If you've been saving for the holidays, sock more away. And thank President Trump while you're at it.
Some $200 billion of goods imported into the U.S. from China will get a 10% duty if the latest round tariffs proposed by the Trump administration go into effect.
Companies that may feel the impact most acutely are those that sell furniture, according to a note from Goldman Sachs on Wednesday. Those can include anything from Macy's Inc. (M - Get Report) , Williams-Sonoma Inc. (WSM - Get Report) , Restoration Hardware Inc. (RH - Get Report) and At Home Group Inc. (HOME - Get Report) ; virtually all department stores and the leather-goods companies Tapestry Inc. (TAP - Get Report) and Michael Kors, Inc. (KORS . Companies selling tools, tires, sporting goods, small appliances and heating and cooling products also could face moderate impact; they include, Home Depot Inc. (HD - Get Report) , Lowe's Companies Inc. (LOW - Get Report) and Bed, Bath & Beyond Inc. (BBBY - Get Report) .
Apparel in general has been spared from extra tariffs in this latest round.
"The biggest negative surprise for our covered consumer sectors vs. our economists' prior expectations relates to furniture -- all furniture imported from China ($28 billion) will be covered, vs. our economists' initial expectation of $11 billion," wrote Goldman Sachs analyst Matthew J. Fassler in the note Wednesday, July 11. "Note that China supplies 65% of furniture imported into the US."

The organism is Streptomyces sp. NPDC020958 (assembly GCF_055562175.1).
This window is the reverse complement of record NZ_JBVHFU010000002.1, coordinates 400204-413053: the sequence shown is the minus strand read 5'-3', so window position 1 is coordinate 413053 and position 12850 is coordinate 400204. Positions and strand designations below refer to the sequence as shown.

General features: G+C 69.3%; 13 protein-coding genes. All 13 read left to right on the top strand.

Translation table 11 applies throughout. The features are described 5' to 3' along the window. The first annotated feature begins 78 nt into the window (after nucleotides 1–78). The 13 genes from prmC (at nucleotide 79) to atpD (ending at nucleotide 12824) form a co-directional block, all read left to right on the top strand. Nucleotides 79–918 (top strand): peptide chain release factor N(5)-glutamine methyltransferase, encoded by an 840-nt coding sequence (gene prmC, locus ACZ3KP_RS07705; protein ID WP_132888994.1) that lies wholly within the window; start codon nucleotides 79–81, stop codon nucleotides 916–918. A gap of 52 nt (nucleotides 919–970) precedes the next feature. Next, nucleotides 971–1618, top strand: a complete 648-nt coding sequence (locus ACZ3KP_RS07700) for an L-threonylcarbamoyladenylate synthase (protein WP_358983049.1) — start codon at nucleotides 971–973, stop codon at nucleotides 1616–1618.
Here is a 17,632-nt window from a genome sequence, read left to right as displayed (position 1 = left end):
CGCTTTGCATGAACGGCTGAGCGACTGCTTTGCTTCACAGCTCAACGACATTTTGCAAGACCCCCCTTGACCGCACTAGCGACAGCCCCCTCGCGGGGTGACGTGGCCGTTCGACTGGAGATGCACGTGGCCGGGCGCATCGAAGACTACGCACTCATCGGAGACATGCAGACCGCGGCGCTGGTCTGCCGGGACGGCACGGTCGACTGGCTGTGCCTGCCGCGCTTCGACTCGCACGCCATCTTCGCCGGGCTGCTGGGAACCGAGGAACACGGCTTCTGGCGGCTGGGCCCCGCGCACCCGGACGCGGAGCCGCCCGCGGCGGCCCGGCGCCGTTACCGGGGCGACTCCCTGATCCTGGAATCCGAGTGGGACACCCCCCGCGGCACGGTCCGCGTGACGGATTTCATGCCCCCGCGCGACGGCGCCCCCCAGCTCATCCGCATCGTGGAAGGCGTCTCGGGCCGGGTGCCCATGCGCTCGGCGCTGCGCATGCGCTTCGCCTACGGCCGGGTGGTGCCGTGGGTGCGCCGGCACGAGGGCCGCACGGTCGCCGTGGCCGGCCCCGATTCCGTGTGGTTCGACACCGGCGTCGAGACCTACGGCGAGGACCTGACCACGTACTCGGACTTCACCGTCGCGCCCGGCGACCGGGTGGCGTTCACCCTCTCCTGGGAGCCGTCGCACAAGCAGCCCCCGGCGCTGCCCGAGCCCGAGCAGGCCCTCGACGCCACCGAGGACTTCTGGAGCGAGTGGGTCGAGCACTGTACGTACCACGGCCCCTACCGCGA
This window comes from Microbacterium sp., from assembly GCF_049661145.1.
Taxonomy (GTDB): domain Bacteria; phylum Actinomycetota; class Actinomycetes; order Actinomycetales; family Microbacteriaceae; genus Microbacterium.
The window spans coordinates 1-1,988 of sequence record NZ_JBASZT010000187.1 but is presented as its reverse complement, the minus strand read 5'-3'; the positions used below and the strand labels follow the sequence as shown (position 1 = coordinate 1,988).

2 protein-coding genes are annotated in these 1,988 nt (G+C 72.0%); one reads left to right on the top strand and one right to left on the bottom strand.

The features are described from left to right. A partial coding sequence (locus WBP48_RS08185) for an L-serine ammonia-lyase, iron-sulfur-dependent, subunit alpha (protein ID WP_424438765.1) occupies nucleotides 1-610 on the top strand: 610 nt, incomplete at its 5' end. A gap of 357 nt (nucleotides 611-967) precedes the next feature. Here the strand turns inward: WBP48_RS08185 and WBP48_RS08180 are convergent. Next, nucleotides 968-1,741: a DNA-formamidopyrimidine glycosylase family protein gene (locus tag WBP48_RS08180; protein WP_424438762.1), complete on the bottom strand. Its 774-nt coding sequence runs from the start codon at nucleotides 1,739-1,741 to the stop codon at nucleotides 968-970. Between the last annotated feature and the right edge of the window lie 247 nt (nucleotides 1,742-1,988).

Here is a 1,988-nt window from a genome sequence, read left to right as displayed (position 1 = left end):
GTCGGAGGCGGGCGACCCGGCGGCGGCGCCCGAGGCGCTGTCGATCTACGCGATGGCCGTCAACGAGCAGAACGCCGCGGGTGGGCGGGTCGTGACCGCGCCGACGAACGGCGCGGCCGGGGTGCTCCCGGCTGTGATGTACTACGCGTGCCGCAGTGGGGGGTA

Fassler added that the handbag and accessories retailers like Tapestry and Michael Kors, which could be hurt, don't have all their products manufactured in China. Tapestry has manufacturers in Vietnam, the Philippines, India, Thailand, Italy, Hong Kong, Myanmar and the U.S.; Michael Kors has said that its largest manufacturer, which produces mainly in China, accounts for nearly 20% of finished products in volume.
"The bottom line is that tariffs are unhelpful to retail and the consumer economy, especially during a period of high spending when consumer confidence is key to growth," Neil Saunders, managing partner of Global Data Retail, told TheStreet Wednesday. "It is also worth noting that many retailers and the sector as a whole are up against a very tough comparative from the prior year, so anything that disrupts growth is particularly unhelpful."
A perennial question for retailers and companies is whether they can raise prices and pass them on to consumers because they have so-called pricing power, or whether they must absorb the increased costs.
"Our economists do note that firms might be less motivated to disrupt and relocate supply chains to avoid a 10% tariff [compared] to the 25% tariff implemented in the earlier round, which could render some combination of passing through and digesting the impact to the margins the most likely outcome," wrote Fassler.
Meanwhile, National Retail Federation called the tariffs a "reckless strategy that will boomerang back to harm U.S. families and workers."
Tuesday's threat of new tariffs follows the tariffs of 25% imposed on $34 billion of goods imported from China to the U.S. beginning on July 6. China followed suit immediately with tariffs affecting the same dollar amount of imports to China from the U.S.